Dave takes the outgoing Ford Focus ST for some hot laps around Sandown Raceway in another weekend warrior track test...
The Ford Focus ST has fairly expertly walked the line between practical family five-door and capable hot-hatch since replacing the XR5 Turbo in 2012. With a newly updated version soon to make its way into local showrooms, we took the outgoing model to Sandown Raceway to test its weekend warrior credentials.
Spitting out 184kW at 5000rpm and 340Nm between 2000-4500rpm, the front-wheel-drive Ford Focus ST isn’t shy of low-end pickup. It is, however, sans the mechanical limited-slip front differential employed by both the 195kW/360Nm Renault Megane RS265 ($43,990) and the 169kW/350Nm Volkswagen Golf GTI Performance ($48,490).
Throttle on quickly off the line or on corner exit and, even on the road, the flagship Focus will easily spin up a wheel or two. So questions about how it will go around Sandown Raceway’s 3.1-kilometre circuit are already in our head as we remove the car’s space-saver spare tyre and any loose items floating around the cabin.
Sitting down the far end of pit lane outside garage three, the Focus ST ensures it looks the toughest of its range with a large honeycomb grille, bright red ‘ST’ badging, a funky Lamborghini Aventador-esque central exhaust outlet for its twin pipes, and 18-inch alloy wheels wrapped in Goodyear Eagle F1 tyres.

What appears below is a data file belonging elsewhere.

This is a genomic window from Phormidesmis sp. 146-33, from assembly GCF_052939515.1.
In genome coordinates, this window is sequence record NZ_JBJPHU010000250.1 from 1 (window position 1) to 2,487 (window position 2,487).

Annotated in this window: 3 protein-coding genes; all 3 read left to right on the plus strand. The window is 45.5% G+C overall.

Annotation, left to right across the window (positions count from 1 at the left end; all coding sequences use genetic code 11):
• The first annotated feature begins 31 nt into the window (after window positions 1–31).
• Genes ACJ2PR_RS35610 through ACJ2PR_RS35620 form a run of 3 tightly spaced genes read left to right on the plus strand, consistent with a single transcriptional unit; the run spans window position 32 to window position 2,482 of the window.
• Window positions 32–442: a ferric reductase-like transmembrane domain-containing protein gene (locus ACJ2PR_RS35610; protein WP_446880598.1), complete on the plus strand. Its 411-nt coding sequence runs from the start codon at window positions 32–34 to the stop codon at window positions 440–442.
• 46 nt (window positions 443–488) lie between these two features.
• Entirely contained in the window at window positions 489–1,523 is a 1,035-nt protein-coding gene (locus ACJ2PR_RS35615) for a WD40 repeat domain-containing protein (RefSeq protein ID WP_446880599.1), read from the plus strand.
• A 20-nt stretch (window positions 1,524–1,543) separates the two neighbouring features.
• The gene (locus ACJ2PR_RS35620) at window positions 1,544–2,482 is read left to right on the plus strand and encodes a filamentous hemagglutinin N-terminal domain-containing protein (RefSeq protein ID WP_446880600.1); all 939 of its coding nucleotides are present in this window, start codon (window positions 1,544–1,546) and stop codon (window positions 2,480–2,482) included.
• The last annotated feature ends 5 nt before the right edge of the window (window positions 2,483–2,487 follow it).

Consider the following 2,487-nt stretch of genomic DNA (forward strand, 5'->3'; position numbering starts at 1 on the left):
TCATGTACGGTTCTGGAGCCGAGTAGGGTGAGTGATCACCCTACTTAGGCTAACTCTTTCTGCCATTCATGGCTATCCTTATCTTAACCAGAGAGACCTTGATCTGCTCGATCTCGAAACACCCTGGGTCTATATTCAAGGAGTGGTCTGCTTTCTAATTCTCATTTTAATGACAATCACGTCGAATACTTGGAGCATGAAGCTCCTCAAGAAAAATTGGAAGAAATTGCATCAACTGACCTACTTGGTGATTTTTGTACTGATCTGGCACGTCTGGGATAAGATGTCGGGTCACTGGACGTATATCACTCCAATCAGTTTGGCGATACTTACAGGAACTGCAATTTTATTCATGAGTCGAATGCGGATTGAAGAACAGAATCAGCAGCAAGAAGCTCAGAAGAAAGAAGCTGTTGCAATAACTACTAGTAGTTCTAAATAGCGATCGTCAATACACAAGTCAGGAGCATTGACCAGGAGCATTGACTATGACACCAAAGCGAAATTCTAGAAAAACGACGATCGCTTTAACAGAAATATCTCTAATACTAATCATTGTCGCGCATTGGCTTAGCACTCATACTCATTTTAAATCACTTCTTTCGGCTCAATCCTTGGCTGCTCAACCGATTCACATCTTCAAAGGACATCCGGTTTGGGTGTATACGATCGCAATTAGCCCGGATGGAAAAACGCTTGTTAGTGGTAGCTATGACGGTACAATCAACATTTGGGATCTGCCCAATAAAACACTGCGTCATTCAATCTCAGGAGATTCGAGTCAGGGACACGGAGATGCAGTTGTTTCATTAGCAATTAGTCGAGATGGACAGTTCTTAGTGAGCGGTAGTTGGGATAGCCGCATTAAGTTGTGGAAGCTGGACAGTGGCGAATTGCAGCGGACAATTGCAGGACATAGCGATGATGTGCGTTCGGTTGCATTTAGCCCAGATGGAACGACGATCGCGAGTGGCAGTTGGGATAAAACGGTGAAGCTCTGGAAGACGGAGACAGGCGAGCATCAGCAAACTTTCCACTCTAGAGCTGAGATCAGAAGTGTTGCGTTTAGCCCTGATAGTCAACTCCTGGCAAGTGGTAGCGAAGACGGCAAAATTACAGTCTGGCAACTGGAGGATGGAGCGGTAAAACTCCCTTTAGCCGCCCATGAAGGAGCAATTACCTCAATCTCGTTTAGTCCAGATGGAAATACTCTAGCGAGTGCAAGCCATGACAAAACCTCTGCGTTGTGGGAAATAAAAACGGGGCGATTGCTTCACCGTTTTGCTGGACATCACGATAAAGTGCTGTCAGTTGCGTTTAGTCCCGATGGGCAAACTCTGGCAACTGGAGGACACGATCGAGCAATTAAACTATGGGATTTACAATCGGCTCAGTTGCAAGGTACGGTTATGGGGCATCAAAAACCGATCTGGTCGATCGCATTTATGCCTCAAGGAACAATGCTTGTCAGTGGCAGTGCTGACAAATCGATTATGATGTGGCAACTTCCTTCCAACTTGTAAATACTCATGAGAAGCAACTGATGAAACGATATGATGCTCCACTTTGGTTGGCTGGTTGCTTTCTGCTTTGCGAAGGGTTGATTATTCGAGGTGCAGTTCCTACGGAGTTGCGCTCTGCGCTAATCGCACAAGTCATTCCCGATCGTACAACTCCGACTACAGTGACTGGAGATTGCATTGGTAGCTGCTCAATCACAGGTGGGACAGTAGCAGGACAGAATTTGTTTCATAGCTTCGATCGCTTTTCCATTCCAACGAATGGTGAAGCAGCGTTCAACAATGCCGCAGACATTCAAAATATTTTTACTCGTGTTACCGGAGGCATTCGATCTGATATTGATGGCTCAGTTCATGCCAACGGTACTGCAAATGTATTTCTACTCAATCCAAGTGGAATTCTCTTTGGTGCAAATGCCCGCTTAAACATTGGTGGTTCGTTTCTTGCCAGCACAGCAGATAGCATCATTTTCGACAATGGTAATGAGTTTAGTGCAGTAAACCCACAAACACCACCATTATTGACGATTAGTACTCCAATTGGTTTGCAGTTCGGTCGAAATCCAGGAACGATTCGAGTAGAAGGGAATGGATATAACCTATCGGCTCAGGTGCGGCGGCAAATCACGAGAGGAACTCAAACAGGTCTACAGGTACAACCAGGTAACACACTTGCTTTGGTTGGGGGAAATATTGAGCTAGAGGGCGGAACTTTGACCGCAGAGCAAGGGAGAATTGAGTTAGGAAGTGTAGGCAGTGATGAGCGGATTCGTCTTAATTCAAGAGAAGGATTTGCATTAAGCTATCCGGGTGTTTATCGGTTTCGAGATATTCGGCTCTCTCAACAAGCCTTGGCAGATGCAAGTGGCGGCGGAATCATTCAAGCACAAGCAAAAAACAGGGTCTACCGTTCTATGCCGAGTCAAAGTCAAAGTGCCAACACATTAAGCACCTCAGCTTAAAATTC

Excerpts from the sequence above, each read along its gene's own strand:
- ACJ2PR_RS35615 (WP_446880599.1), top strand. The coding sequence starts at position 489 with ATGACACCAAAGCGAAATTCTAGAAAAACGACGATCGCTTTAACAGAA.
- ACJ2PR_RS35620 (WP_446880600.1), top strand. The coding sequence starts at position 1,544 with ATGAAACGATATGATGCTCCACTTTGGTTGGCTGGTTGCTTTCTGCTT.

Inside it's kitted out with a leather ‘ST’-stamped multi-function steering wheel, alloy pedal covers and chunky Recaro bucket seats. The cabin is also home to the only transmission offered on the ST, a six-speed manual – an expression of its target audience, but perhaps a turn-off for some potential buyers.
We slide on CarAdvice's open-face helmet and try to make ourselves comfortable, but there’s a problem. Despite the Focus ST’s steering wheel being rake and reach adjustable, finding an ideal driving position proves a little difficult.
Once we finally do get pretty close, we slam the back of our head into problem two. While the headrest is fine minus a lid, put a helmet on and the headrest is constantly pushing your head forward, making things uncomfortable and annoying — a real shame.
With our assigned group ready to drive, we line up at the pit lane exit, clutch in, grab first gear and wait…
Go! Punching out of the pits towards Turn One for the first time, the Focus ST’s peak torque is felt almost instantly. Solid throttle applications are also joined by engine intake manifold noise being forced into the cabin by Ford’s ‘Sound Symposer’.
An entertaining inclusion – and similar to the intake resonance pipe found in the 86/BRZ – at a track day, it’s beneficial in picking up exactly what the engine is doing and further, if wheels are starting to overrotate.
As we complete our opening laps, the Focus ST’s standard dash-top-mounted trio of oil temperature, boost pressure and oil pressure gauges become equally helpful.